The app contains over 100 audio descriptions from six of the museum’s major galleries, describing the environment, key objects and tactile displays.
The app does not give a step-by-step route but instead responds to your movements in the gallery supporting independent discovery across the five vast spaces in Medicine: The Wellcome Galleries and in the Information Age gallery.
Ahead of International Day for Disabled People on 3 December, we caught up with freelance Access Consultant Katie Gonzalez-Bell, who led the development of this app with teams across the museum to find out more.
What was the impetus behind creating the app?
In recognition of the visual focus of museums, and how this can exclude blind and partially sighted visitors, the Science Museum set up a panel of blind and partially sighted visitors in 2011.
This panel worked alongside teams at the museum to develop a strategy for increasing access within the Information Age Gallery. The panel developed a multi-sensory approach, including authentic tactile objects, large print and Braille with a major focus on the inclusion of audio description.
The panel highlighted the need for an audio resource that provided an equalising experience, providing the user with autonomy to explore the galleries and gain access to content that interested them. They described the basic desire to independently explore museums and access content ‘as a sighted person would’.
The panel specified that they wanted detailed layered audio content that they could explore based on where they were located in the gallery, to mirror the experience of ‘looking around you’. Investigations with the panel found that there was no resource meeting these criteria in existence.
Therefore, the decision was taken to partner with a technology company (Conjure) to develop a bespoke resource in collaboration with the panel.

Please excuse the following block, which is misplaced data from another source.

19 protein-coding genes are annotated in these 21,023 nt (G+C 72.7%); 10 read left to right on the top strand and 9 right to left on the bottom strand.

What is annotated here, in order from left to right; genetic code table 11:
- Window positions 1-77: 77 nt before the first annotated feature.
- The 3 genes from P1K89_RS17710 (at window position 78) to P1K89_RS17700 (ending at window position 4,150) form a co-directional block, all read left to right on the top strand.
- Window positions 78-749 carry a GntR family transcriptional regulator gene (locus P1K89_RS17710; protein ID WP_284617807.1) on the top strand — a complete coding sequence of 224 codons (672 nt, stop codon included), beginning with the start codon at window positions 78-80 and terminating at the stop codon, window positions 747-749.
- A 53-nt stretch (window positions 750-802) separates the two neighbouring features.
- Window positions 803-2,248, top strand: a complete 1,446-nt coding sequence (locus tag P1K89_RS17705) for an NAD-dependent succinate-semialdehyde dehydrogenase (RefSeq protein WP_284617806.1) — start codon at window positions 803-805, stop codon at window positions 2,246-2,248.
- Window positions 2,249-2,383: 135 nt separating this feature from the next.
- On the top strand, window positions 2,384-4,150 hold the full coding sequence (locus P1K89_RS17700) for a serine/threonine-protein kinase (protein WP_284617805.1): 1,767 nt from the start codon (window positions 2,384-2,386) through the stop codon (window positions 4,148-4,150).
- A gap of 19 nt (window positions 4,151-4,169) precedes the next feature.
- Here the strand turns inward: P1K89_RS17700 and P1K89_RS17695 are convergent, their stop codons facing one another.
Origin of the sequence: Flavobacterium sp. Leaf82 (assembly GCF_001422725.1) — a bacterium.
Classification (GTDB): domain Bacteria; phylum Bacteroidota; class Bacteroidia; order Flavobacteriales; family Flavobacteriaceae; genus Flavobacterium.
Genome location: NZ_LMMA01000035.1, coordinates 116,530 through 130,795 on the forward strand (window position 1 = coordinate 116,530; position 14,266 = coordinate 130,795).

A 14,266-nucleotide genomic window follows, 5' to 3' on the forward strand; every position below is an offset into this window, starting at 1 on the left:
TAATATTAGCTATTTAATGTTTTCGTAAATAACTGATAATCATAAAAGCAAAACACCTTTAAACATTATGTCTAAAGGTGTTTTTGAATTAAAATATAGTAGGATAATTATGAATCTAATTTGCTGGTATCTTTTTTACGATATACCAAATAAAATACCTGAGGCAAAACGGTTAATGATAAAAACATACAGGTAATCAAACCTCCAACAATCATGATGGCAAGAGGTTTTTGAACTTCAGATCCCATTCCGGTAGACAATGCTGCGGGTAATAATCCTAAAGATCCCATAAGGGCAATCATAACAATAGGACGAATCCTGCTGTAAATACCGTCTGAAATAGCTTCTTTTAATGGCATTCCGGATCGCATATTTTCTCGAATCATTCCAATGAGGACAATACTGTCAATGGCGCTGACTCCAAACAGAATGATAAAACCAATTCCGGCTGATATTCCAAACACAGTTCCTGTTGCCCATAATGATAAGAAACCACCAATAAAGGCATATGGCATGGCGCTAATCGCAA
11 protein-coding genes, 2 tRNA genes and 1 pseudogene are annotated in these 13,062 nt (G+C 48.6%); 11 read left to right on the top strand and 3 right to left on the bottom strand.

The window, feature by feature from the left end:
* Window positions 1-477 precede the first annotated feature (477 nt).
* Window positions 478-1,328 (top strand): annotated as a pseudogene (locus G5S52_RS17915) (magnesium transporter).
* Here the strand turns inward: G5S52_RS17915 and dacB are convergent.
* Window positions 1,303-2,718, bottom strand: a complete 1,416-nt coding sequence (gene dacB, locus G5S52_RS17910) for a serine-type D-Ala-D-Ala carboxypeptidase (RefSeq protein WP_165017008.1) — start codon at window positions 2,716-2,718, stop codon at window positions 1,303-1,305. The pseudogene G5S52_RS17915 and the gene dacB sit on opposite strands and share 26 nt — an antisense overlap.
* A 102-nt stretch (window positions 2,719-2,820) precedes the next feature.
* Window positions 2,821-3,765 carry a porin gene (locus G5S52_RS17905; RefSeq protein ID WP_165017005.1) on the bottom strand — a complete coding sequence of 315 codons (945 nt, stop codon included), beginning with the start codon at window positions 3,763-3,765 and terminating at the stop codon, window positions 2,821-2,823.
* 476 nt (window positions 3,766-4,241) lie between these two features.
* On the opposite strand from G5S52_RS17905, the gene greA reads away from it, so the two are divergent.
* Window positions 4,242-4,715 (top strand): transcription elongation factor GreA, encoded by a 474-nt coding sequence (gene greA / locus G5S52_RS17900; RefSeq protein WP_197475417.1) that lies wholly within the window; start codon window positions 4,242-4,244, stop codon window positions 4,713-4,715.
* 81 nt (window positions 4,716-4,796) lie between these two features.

Can you give us a very brief overview of how it works?
Audio Eyes is a fully audio resource, delivered on a device with a tactile case, that can be borrowed from the museum or it can be downloaded as an app.
Using beacon technology that can pinpoint the user’s location, it alerts the listener to audio descriptions related to what’s around them. The listener can then choose whether to listen to this content or explore further by moving around and discovering additional audio. This provides the user with complete autonomy to select content that interests them and means each experience is completely unique.
The audio described content is layered, meaning you are first introduced to the whole gallery and its themes, then to the topics of the zones and finally to the objects. Each layer contains detailed information about the content together with visual descriptions.
The app was designed in collaboration with blind and partially sighted visitors. What were some of the key aspects they influenced and what has the feedback been to the final product?
As this was a new and innovative concept, it was essential to work with blind and partially sighted visitors throughout the development process and ensure they were involved in all decision-making. This resulted in the panel attended more than 25 sessions at the Science Museum.
Their role included: detailing the concept, including the essential access requirements; selecting the technology partners; reviewing each stage of design and development, including testing prototypes; selecting and prioritising the audio described content; deciding upon appropriate recording voices for the audio descriptions; designing a bespoke case for the device.
When Audio Eyes was expanded to include Medicine: The Wellcome Galleries in 2021, the original panel were once again consulted, together with blind/partially sighted member of the Medicine Access Panel. As a result of improvements suggested by the panel, the original format was updated and has now been published.